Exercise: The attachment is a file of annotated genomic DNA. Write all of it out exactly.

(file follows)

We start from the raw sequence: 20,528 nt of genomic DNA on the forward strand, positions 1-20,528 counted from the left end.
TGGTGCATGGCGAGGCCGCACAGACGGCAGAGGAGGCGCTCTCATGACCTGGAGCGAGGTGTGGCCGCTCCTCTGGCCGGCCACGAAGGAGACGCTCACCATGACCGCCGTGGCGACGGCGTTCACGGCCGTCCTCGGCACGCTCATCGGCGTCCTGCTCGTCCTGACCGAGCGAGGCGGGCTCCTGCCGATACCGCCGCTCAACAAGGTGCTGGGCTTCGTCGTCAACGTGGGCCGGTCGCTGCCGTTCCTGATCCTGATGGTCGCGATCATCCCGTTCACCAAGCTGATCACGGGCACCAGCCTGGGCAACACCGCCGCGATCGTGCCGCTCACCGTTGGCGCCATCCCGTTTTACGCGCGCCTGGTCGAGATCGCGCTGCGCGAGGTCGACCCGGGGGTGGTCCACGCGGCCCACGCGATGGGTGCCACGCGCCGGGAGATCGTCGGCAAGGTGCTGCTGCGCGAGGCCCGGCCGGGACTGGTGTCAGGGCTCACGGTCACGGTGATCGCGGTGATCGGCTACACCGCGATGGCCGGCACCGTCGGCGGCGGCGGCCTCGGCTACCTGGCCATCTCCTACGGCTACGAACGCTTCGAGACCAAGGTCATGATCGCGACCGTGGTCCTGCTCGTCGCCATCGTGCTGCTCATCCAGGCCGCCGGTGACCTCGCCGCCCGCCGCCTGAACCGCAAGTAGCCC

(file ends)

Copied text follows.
We start from the raw sequence: 20,528 nt of genomic DNA on the forward strand, positions 1-20,528 counted from the left end.
TGGTGCATGGCGAGGCCGCACAGACGGCAGAGGAGGCGCTCTCATGACCTGGAGCGAGGTGTGGCCGCTCCTCTGGCCGGCCACGAAGGAGACGCTCACCATGACCGCCGTGGCGACGGCGTTCACGGCCGTCCTCGGCACGCTCATCGGCGTCCTGCTCGTCCTGACCGAGCGAGGCGGGCTCCTGCCGATACCGCCGCTCAACAAGGTGCTGGGCTTCGTCGTCAACGTGGGCCGGTCGCTGCCGTTCCTGATCCTGATGGTCGCGATCATCCCGTTCACCAAGCTGATCACGGGCACCAGCCTGGGCAACACCGCCGCGATCGTGCCGCTCACCGTTGGCGCCATCCCGTTTTACGCGCGCCTGGTCGAGATCGCGCTGCGCGAGGTCGACCCGGGGGTGGTCCACGCGGCCCACGCGATGGGTGCCACGCGCCGGGAGATCGTCGGCAAGGTGCTGCTGCGCGAGGCCCGGCCGGGACTGGTGTCAGGGCTCACGGTCACGGTGATCGCGGTGATCGGCTACACCGCGATGGCCGGCACCGTCGGCGGCGGCGGCCTCGGCTACCTGGCCATCTCCTACGGCTACGAACGCTTCGAGACCAAGGTCATGATCGCGACCGTGGTCCTGCTCGTCGCCATCGTGCTGCTCATCCAGGCCGCCGGTGACCTCGCCGCCCGCCGCCTGAACCGCAAGTAGCCC